When victory was declared in Europe, there was much shaking up and shaking down to be negotiated. Hopes were high. But there were also many wounded souls that required just care and compassion.
Seventy years on, my prayer is that we can find a way through the melee, listening to and for the voices that reach for justice and peace. And, above all that we will love one another through all our differences.

Thursday, 23 April 2015


Being pulled up gently
Like a tender sapling
Disturbing the soil
Shaking it loose
Each tendril
claiming its own space
before being replanted lovingly elsewhere
to bloom and to grow 
knowing the nourishment of good soil
and the nurture
of caring and competent hands.
Being ripped out of the earth
Pulled violently
from a place of deep longing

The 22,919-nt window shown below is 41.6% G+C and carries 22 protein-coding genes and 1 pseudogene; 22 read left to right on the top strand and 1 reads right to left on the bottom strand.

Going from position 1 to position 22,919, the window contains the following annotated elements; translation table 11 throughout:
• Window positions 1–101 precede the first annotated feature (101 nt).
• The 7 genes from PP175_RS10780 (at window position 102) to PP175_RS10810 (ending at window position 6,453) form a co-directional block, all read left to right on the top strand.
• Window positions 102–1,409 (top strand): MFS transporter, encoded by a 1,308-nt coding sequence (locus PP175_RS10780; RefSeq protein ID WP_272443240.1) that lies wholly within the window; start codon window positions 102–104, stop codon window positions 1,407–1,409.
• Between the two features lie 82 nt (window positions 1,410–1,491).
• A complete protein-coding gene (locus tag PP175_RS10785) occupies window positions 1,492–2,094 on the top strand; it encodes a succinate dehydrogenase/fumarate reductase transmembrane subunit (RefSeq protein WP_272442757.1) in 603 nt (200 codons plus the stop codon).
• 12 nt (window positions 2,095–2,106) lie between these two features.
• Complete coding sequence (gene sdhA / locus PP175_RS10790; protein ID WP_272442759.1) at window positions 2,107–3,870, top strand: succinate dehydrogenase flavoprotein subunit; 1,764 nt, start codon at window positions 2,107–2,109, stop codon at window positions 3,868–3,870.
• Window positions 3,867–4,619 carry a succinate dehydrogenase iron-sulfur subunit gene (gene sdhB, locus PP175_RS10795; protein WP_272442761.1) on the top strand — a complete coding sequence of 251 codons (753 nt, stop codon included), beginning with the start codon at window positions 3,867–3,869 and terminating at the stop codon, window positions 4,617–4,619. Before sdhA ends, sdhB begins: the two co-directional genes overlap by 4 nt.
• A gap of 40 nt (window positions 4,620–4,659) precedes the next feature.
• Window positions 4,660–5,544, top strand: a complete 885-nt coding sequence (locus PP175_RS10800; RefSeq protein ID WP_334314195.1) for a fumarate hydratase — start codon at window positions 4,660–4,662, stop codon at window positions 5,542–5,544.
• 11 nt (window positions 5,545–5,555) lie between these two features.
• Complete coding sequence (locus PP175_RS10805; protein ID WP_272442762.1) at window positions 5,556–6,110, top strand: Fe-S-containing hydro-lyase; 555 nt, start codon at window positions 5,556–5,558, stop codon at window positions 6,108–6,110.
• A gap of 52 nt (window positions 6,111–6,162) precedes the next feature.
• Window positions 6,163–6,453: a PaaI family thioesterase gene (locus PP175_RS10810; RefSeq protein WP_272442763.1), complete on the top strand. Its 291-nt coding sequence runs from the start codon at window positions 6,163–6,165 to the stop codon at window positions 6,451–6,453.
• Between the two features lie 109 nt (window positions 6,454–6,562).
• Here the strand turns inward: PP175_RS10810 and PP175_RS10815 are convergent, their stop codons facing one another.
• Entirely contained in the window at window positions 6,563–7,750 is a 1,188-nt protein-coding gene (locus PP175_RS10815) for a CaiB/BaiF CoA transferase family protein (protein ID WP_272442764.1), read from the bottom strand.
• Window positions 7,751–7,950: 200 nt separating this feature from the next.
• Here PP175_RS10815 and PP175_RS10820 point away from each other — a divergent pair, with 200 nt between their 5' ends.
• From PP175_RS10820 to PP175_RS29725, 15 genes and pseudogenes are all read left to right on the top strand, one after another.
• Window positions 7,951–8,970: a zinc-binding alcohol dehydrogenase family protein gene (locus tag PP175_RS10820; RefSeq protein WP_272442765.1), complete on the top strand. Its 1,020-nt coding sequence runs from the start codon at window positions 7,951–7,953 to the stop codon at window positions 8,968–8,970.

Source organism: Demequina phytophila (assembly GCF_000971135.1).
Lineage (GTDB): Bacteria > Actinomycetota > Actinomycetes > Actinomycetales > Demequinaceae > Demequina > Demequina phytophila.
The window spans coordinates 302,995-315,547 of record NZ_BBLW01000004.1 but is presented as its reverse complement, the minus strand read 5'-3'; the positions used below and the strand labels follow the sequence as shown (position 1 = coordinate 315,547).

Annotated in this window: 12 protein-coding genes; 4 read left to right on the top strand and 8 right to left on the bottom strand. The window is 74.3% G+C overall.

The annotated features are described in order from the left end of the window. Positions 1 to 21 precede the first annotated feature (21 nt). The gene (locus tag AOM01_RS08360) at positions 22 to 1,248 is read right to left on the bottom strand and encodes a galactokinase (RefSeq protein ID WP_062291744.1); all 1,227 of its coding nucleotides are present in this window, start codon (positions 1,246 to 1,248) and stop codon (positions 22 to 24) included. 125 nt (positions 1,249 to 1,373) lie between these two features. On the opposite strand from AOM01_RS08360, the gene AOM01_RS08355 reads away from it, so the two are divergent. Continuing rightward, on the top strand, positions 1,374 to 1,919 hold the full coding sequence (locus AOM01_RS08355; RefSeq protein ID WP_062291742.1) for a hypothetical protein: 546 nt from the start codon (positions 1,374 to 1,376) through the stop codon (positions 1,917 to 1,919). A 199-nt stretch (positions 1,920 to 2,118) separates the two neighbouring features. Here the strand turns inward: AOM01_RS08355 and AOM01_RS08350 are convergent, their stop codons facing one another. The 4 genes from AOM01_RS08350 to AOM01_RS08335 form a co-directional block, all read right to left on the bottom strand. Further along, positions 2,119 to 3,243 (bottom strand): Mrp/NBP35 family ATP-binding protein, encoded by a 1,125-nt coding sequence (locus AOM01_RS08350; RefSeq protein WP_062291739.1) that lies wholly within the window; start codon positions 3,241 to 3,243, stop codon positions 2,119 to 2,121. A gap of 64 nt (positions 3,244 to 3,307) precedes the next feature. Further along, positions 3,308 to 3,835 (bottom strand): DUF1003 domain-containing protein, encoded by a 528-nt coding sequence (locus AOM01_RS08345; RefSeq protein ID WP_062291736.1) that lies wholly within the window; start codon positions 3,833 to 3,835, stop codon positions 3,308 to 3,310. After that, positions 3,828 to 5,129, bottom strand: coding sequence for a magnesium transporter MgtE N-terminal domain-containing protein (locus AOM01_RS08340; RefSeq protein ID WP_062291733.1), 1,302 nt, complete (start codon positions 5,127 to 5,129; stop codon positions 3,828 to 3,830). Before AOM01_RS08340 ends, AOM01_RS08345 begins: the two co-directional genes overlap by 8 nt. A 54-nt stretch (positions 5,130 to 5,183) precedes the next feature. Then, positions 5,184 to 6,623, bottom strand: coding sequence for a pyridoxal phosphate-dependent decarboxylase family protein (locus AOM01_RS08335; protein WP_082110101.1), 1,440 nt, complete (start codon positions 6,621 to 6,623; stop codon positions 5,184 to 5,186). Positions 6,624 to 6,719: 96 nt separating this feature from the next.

Broken apart
with no way back
Uprooting comes in many ways
For some an every day occurrence
accepted as a part of existence
For others, a fiercely resisted intrusion
that wreaks havoc
And yet uprooting 
always carries the potential
Of life and growth
however it comes to us. 

Wednesday, 22 April 2015

Relinquishing shepherd hood

Ruth Everhart, teaching on Pilgrimage said: "So much of what we do is about shepherding other people's spiritual experiences." And she asked: "What is it you do to reclaim your spiritual authenticity?"(or something along those lines.)
I began to think, firstly, of some of the physical ways I would attempt to remove myself from being in pastor mode. I have a T shirt I love to wear which bears the question: "Ask me if I care?" That serves to remind me that, at this moment, in this setting I am not the pastor. I am not the one called to be the carer. It is a T shirt for time off.